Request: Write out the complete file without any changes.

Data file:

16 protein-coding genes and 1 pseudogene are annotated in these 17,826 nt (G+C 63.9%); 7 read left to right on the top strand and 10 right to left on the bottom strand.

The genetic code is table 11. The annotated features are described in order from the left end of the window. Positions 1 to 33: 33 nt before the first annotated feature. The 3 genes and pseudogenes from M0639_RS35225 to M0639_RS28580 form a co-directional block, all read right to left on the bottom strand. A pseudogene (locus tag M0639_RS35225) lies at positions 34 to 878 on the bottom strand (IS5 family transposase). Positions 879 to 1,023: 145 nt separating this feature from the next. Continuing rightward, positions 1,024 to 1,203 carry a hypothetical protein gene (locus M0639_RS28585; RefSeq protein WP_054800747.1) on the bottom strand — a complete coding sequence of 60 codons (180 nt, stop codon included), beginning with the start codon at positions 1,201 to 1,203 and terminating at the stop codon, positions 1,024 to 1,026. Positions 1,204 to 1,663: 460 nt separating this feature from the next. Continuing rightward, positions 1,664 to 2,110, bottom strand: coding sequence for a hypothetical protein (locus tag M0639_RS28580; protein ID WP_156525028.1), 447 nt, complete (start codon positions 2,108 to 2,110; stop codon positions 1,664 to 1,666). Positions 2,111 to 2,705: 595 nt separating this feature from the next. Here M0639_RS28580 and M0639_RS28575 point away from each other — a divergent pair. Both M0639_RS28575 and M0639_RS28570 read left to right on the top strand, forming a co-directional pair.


16 protein-coding genes and 1 pseudogene are annotated in these 17,826 nt (G+C 63.9%); 7 read left to right on the top strand and 10 right to left on the bottom strand.

The genetic code is table 11. The annotated features are described in order from the left end of the window. Positions 1 to 33: 33 nt before the first annotated feature. The 3 genes and pseudogenes from M0639_RS35225 to M0639_RS28580 form a co-directional block, all read right to left on the bottom strand. A pseudogene (locus tag M0639_RS35225) lies at positions 34 to 878 on the bottom strand (IS5 family transposase). Positions 879 to 1,023: 145 nt separating this feature from the next. Continuing rightward, positions 1,024 to 1,203 carry a hypothetical protein gene (locus M0639_RS28585; RefSeq protein WP_054800747.1) on the bottom strand — a complete coding sequence of 60 codons (180 nt, stop codon included), beginning with the start codon at positions 1,201 to 1,203 and terminating at the stop codon, positions 1,024 to 1,026. Positions 1,204 to 1,663: 460 nt separating this feature from the next. Continuing rightward, positions 1,664 to 2,110, bottom strand: coding sequence for a hypothetical protein (locus tag M0639_RS28580; protein ID WP_156525028.1), 447 nt, complete (start codon positions 2,108 to 2,110; stop codon positions 1,664 to 1,666). Positions 2,111 to 2,705: 595 nt separating this feature from the next. Here M0639_RS28580 and M0639_RS28575 point away from each other — a divergent pair. Both M0639_RS28575 and M0639_RS28570 read left to right on the top strand, forming a co-directional pair.